return sum % 1000000007

    Now we can measure the time taken (using Python's built-in timeit module) for some small values of \$n\$:

    from timeit import timeit
    def t(n, k):
        """Return the time taken to compute palindromes(n, k)."""
        return timeit(lambda:palindromes(n, k), number=1)
    >>> t(10**3, 26)
    >>> t(10**4, 26)
    >>> t(10**5, 26)
    >>> t(10**6, 26)
  3. Let's plot the measurements from step (2) and draw a line of best fit to the equation \$t=an^2\$ that we worked out in step (1):

    The fit looks pretty good and the coefficient of proportionality is \$a = 1.37 × 10^{-10}\$.

    The worst case from the problem description is \$n=10^9\$, so this would result in a runtime of \$1.37 × 10^8\$ seconds, which is more than 4 years.

  4. Four years is likely to exceed the time limit, so we need a better algorithm. How do you come up with one? Well, there are basically two sensible approaches here.

    The first is to look for existing algorithms that solve the problem (or similar enough problems). It helps here to be familiar with lots of different types of algorithm so that you have some idea of where to look. And the way to become familiar with lots of algorithms is to read algorithms textbooks and then do some of the exercises.

    The second approach is to use mathematical analysis to find alternative ways of computing the same results. For example, if you had a function like this:

    def nsum(n):
        """Return a sum that depends on n."""
        result = 0
        for i in xrange(n):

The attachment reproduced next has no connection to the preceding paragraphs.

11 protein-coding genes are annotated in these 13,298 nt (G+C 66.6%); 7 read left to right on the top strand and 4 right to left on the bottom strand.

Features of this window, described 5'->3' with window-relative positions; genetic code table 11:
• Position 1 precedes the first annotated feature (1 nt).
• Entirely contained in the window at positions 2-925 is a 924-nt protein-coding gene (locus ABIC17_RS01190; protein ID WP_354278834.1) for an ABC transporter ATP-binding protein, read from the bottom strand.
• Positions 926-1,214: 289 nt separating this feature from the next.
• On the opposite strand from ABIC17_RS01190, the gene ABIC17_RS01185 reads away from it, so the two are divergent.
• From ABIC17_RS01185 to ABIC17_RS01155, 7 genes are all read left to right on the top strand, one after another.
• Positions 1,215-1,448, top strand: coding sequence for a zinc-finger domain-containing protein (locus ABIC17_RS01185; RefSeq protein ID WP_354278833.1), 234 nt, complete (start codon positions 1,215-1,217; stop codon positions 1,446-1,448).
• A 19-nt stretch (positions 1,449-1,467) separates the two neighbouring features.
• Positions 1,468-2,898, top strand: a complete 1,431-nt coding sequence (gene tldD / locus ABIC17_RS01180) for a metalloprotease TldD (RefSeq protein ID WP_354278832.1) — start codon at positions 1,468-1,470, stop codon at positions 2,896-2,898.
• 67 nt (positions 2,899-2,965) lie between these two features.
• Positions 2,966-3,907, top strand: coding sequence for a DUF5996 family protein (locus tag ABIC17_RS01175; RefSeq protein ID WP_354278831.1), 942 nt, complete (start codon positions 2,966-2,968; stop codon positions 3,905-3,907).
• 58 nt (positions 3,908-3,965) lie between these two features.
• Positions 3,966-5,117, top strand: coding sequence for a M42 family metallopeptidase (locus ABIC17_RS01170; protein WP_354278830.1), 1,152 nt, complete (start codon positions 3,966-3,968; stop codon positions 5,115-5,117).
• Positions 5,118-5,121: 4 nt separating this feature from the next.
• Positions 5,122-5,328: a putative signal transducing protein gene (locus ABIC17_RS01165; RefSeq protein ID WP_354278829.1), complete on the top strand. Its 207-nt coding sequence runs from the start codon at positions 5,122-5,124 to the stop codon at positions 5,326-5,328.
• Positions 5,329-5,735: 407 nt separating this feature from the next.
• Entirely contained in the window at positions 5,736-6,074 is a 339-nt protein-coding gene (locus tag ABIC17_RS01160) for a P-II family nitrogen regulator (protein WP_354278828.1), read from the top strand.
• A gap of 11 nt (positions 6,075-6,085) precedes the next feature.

result += 1
        return result

    Then I'm sure you could find a mathematical expression for the result in terms of the input \$n\$, and that would allow you to simplify the body of this function to:

        return max(n, 0)

    or even:

        return n

    if you didn't care about negative values of \$n\$.

3. Improving the algorithm

In this problem the mathematical approach looks like the way to go. Take a look at the analysis in §2.1 above. You can see that I was able to get quick estimates for the size of z and sum. But with a bit more care, could we work out the exact values for these variables?

Let's try that. We know that at the start of the \$i\$th iteration, \$z = k^i\$, and so \$d = 2k^i\$. So after \$m\$ loop iterations, the sum is $$ \sum_{1 \le i \le m} 2k^i = 2\sum_{1 \le i \le m} k^i. $$ If \$k=1\$ then this is \$2m\$, otherwise using the formula for summation of a geometric series it's $$ 2\left({k^{m + 1} - 1 \over k - 1} - 1\right). $$ There are exactly \$m = \left\lfloor{n + 1 \over 2}\right\rfloor\$ loop iterations, and if \$n\$ is odd we have a final subtraction of \$- k^m \$. So this suggests the following code: